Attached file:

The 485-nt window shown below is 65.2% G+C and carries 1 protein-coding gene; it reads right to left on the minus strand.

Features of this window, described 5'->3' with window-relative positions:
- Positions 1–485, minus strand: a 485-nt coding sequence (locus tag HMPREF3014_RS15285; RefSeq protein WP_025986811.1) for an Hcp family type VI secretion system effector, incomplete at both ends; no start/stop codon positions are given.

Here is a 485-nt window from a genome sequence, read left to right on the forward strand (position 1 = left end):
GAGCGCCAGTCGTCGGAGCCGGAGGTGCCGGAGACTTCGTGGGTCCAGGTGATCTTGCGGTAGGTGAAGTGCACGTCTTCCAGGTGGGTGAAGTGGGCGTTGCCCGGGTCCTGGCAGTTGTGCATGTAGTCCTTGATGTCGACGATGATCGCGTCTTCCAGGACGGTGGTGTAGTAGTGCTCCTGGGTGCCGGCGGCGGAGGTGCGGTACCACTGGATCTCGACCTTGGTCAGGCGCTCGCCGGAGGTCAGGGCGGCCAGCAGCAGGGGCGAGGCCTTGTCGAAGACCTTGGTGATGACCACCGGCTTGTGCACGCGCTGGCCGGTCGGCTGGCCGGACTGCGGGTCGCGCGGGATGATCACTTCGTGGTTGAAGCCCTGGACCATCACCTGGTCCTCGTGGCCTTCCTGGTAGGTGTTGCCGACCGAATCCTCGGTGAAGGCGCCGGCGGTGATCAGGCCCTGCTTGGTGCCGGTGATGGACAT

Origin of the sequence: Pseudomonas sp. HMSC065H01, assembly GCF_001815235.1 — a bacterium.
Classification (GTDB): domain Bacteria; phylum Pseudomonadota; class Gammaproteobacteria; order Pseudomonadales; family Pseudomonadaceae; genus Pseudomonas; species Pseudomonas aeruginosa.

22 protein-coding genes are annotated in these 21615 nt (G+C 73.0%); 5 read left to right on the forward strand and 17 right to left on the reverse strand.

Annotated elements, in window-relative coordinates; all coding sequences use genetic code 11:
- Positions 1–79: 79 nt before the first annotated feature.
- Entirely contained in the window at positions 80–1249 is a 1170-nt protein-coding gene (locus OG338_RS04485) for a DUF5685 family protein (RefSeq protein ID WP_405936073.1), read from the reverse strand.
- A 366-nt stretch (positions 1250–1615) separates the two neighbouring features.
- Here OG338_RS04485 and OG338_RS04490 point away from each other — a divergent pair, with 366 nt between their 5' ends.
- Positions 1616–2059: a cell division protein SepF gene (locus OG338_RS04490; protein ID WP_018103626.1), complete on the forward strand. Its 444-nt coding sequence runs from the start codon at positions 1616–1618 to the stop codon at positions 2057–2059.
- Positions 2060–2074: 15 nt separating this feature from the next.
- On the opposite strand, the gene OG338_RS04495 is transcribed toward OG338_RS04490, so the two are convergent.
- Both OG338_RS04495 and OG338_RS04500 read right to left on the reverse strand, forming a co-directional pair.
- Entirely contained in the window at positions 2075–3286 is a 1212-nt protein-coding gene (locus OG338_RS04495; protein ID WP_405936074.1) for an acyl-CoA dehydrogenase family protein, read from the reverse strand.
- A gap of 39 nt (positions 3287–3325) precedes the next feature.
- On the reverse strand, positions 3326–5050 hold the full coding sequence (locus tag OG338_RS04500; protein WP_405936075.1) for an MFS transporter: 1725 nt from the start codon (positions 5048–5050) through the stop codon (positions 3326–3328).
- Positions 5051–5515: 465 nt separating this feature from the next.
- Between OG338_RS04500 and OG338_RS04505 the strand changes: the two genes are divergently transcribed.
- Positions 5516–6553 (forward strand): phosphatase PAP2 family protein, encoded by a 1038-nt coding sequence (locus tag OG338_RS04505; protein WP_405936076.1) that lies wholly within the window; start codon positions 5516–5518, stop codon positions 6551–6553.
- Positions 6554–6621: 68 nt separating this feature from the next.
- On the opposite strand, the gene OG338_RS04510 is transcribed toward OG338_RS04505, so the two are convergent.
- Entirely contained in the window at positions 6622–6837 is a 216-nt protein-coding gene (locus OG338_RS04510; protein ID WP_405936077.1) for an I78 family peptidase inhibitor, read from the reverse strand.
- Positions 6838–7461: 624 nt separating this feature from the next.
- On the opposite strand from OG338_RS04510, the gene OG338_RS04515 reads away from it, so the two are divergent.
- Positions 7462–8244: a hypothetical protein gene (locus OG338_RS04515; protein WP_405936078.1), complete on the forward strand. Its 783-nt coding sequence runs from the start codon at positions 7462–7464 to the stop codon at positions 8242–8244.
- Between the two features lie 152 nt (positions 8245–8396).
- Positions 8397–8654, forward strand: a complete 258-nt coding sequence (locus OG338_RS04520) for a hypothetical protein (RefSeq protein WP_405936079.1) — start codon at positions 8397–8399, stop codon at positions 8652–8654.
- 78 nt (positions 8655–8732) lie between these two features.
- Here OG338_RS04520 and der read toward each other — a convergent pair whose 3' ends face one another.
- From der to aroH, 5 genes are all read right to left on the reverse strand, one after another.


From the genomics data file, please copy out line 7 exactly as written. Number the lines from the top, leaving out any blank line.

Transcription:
Classification (GTDB): domain Bacteria; phylum Pseudomonadota; class Gammaproteobacteria; order Pseudomonadales; family Pseudomonadaceae; genus Pseudomonas; species Pseudomonas aeruginosa.